The National is the best thing that has happened in the restaurant scene of Greenwich in a long time. It’s got pizzazz, glamour, a celebrity chef, old-world charm, neat cocktails, and food that looks good and tastes even better. We expected all of those things from Geoffrey Zakarian, the white-haired impresario of highly rated NYC eateries who’s hewn a career on TV cooking shows (The Kitchen is the latest).
The design of the place—on restaurant-heavy lower Greenwich Avenue—is posh. Part the gray-velvet cold-blocking curtains at the entrance, and you will feel like Alice tumbling onto a dramatic stage set. Gray and white tiles jitterbug across the floor, palm trees evoke a land of serenity, banquettes of teal (and a few red ones) invite comfy seating, white- or black-speckled marble tables and bar play at opulence, a mirrored wall behind the bar glistens with reflections of jeweled liquors, and the occasional waft of delicious aromas as platters of food are scurried to tables all bring a heightened sense of what good dining is all about. It can be noisy, yes, but not unbearably so.
One evening, Zakarian, minus his telltale hula-hoop glasses, was seen fussing with the proper drape of the curtains. When I remarked, “Are you a decorator, as well?” he replied, “I love interior design. In my next life, that’s what I want to do.” He spent the evening cruising the dining room, with its long, narrow space between rows of tables, through which the wait staff had to gingerly sashay from kitchen to table.
Chef, TV personality Geoffrey Zakarian
Zakarian is comfortable in his own skin, easy to parry with, but I wouldn’t want him to judge my food. I prefer his. First of all, it’s not crazy, cutesy, or dusted with gold flecks from angels’ halos. It’s food intelligently cooked and paired. The agnolotti, for example, has a bellyful of creamed spinach encased in perfect al dente dough, subtly touched with a lemon glaze and a hint of Parmesan cheese. Parmigiano more heavily marries with tender pork and beef meatballs in a luscious tomato sauce. I also loved the lumache, snail-shaped pasta that swims with broccoli rabe and Calabrian chilies, the anchovy so subsumed in the sauce that it’s not detected yet adds immeasurably to the dish’s success.
A side of smoky broccoli rabe dewed with chili vinaigrette is an absolute must-order. So are the crispy rosemary fries and the pan-roasted cauliflower gussied up with sharp pecorino cheese. Creamy chicken liver mousse was perked up with a dab of red onion marmalade that at first was cloying but then proved a tasty uptick. Unfortunately, we barely tasted the promised eggplant in another side because the lentils and yogurt conquered it. The dish seemed tired.
Admittedly, the menu is confusing, because in an attempt to separate grilled dishes from the pasta and other mains, the diner is presented soup and polenta in the same section as a lamb shank (this feeds two or more, as could the half-chicken listed elsewhere) and pan-roasted cod. Yet, in the on-the-grill section is another fish, this one a fillet of salmon served with green grapes, salmoriglio (a Sicilian classic of garlic, lemon, and oil), almonds, and charred radicchio. One of our guests proclaimed he would come back for this dish alone.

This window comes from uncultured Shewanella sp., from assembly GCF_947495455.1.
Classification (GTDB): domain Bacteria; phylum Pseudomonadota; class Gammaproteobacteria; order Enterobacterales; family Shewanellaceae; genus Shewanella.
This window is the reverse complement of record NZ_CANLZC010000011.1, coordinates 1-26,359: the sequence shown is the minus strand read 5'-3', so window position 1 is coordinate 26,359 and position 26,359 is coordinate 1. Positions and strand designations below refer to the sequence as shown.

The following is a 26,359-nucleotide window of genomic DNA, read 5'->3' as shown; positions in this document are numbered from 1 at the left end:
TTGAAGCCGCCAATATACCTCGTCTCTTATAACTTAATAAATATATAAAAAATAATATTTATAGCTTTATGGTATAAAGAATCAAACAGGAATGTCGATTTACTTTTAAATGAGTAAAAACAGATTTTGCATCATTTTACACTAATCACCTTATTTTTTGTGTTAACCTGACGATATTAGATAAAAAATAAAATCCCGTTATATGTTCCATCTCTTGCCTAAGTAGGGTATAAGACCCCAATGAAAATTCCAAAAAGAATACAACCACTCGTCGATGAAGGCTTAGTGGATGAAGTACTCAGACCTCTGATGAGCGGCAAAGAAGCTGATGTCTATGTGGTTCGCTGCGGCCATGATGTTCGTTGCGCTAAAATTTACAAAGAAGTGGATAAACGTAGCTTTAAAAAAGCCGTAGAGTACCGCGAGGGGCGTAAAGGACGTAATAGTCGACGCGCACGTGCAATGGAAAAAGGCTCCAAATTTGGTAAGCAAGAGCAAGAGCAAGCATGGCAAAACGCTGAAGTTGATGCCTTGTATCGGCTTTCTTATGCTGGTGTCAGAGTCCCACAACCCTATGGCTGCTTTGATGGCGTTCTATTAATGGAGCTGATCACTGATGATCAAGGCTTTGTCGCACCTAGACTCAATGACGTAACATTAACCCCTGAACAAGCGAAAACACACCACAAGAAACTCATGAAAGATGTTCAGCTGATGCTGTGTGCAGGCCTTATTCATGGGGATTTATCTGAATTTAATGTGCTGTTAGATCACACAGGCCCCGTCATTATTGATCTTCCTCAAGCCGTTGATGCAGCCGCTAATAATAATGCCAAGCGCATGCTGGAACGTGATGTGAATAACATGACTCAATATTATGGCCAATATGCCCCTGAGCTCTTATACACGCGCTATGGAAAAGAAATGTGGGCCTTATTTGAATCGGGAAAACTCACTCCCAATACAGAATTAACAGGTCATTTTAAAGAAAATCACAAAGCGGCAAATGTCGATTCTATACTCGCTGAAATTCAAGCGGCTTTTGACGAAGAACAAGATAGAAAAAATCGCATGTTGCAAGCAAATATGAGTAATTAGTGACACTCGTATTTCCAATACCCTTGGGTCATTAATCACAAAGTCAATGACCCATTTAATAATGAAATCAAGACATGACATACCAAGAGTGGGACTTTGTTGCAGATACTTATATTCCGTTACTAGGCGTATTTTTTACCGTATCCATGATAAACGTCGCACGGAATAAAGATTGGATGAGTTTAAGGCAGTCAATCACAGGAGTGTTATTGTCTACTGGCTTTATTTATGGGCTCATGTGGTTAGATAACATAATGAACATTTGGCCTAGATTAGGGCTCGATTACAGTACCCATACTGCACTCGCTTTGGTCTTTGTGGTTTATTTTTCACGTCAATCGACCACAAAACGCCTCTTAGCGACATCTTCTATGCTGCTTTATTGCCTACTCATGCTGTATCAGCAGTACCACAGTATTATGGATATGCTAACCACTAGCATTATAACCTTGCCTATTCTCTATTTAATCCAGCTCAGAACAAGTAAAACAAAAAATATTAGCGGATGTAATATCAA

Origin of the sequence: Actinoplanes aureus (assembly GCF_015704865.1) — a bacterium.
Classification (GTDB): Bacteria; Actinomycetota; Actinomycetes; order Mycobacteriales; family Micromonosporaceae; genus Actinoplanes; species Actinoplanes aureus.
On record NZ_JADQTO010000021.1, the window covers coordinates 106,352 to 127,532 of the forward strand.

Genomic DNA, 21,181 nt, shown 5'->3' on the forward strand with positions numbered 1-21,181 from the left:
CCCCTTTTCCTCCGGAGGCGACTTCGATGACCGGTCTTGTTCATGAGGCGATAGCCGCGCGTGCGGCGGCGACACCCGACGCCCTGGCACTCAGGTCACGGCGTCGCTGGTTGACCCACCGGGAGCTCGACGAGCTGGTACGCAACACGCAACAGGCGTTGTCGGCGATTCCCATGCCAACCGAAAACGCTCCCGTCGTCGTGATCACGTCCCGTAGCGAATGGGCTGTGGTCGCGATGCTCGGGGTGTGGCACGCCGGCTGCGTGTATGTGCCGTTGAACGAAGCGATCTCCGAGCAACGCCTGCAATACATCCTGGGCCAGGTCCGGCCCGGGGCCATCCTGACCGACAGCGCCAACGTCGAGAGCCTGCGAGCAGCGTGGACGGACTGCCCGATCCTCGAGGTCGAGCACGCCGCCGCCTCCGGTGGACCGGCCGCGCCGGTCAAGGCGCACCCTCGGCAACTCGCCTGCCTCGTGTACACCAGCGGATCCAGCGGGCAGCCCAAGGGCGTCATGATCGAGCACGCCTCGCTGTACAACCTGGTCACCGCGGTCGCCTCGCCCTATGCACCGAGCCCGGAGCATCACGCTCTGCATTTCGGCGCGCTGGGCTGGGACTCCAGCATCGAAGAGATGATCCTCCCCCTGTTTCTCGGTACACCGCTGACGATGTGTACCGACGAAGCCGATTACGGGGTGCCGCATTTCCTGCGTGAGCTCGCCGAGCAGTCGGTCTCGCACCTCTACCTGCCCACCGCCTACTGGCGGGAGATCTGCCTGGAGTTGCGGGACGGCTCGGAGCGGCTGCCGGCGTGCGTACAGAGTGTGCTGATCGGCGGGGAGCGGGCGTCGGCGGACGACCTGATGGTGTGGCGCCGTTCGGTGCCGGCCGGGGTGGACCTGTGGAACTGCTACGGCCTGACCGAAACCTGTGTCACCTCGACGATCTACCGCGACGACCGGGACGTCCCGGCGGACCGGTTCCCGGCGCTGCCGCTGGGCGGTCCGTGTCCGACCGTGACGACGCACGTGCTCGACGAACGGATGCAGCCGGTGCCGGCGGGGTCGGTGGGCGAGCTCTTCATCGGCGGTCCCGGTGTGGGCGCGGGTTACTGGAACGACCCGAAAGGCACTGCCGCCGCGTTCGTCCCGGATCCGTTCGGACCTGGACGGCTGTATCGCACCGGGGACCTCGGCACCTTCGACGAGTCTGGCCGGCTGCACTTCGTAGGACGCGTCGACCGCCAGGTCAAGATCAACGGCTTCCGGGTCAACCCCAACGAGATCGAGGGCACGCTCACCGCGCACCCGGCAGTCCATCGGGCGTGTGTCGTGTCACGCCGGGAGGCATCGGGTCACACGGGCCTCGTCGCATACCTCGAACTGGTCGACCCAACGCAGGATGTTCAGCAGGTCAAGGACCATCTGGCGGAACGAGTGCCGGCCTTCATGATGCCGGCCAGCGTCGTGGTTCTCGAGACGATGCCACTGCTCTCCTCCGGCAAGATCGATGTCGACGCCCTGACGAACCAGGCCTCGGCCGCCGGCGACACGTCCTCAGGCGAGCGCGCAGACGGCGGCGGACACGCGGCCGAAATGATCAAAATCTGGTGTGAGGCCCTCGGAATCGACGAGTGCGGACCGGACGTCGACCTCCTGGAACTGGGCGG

Salmon with charred scallion and citrus
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I would go back for the tuna crudo: a superbly crafted composition of citrusy-sweet green tomato, tang of mustard, and creamy avocado. On the other hand, the calamari was all too familiar, as were the six halves of small deviled eggs. The chicory salad was too bitter for one guest; much gentler was the one composed of gem greens, pistachios, and tarragon. And that chicken cooked Barbuto style (wonder if this refers to the West Village restaurant)? Someone said it suffered from its vinaigrette, but the rest of us lauded its moist meat.
Another of our guests sprang for the octopus over a potato confit, with preserved lemon and pickled chilies. It was a fabulous choice—sweet and tender. The Ugly Burger looked pretty good to us, a Dagwood of a sandwich on a soft bun with cheddar cheese, crunchy shallots, and house sauce, cooked to rare perfection. So was the roasted Diver scallops special skirted with grilled leeks, chanterelles, and charred cucumbers under caper-egg vinaigrette.
You can’t visit The National and not order cocktails to start (Smashed, made with bourbon and fragrant mint, was a winner, as was Mango Picante with or without a spice-rimmed glass) and desserts to end the evening (beg for the sticky toffee pudding). Prices are mostly reasonable, but beware of ordering too many of those clever drinks!
Food: 3/4 I Service: 3/4 I Atmosphere 3/4 I Cost: 3/4
376 Greenwich Ave